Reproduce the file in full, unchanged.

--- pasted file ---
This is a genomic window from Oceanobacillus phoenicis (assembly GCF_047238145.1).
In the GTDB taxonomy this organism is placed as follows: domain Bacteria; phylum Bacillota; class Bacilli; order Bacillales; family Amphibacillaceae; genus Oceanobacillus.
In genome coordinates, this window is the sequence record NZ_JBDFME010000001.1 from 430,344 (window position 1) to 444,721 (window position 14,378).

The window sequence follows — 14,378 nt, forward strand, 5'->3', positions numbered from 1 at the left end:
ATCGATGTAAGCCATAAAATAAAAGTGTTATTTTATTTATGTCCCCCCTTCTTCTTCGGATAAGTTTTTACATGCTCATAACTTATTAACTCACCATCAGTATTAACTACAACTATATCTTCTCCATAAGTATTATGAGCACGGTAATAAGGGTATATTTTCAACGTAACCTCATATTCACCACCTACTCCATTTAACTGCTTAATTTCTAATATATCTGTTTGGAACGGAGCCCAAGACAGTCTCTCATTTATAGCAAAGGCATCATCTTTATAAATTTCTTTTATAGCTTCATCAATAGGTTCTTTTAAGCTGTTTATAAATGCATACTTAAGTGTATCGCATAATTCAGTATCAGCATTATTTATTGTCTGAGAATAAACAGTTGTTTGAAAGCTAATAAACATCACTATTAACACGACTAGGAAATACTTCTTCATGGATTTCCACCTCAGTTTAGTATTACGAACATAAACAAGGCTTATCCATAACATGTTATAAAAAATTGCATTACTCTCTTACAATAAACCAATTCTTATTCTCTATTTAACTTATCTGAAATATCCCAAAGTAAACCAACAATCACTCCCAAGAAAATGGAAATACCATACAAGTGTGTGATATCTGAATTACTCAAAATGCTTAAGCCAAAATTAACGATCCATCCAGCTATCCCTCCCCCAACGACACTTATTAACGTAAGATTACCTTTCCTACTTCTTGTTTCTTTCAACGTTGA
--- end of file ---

This is a genomic window from Oceanobacillus phoenicis (assembly GCF_047238145.1).
In the GTDB taxonomy this organism is placed as follows: domain Bacteria; phylum Bacillota; class Bacilli; order Bacillales; family Amphibacillaceae; genus Oceanobacillus.
In genome coordinates, this window is the sequence record NZ_JBDFME010000001.1 from 430,344 (window position 1) to 444,721 (window position 14,378).

The window sequence follows — 14,378 nt, forward strand, 5'->3', positions numbered from 1 at the left end:
ATCGATGTAAGCCATAAAATAAAAGTGTTATTTTATTTATGTCCCCCCTTCTTCTTCGGATAAGTTTTTACATGCTCATAACTTATTAACTCACCATCAGTATTAACTACAACTATATCTTCTCCATAAGTATTATGAGCACGGTAATAAGGGTATATTTTCAACGTAACCTCATATTCACCACCTACTCCATTTAACTGCTTAATTTCTAATATATCTGTTTGGAACGGAGCCCAAGACAGTCTCTCATTTATAGCAAAGGCATCATCTTTATAAATTTCTTTTATAGCTTCATCAATAGGTTCTTTTAAGCTGTTTATAAATGCATACTTAAGTGTATCGCATAATTCAGTATCAGCATTATTTATTGTCTGAGAATAAACAGTTGTTTGAAAGCTAATAAACATCACTATTAACACGACTAGGAAATACTTCTTCATGGATTTCCACCTCAGTTTAGTATTACGAACATAAACAAGGCTTATCCATAACATGTTATAAAAAATTGCATTACTCTCTTACAATAAACCAATTCTTATTCTCTATTTAACTTATCTGAAATATCCCAAAGTAAACCAACAATCACTCCCAAGAAAATGGAAATACCATACAAGTGTGTGATATCTGAATTACTCAAAATGCTTAAGCCAAAATTAACGATCCATCCAGCTATCCCTCCCCCAACGACACTTATTAACGTAAGATTACCTTTCCTACTTCTTGTTTCTTTCAACGTTGA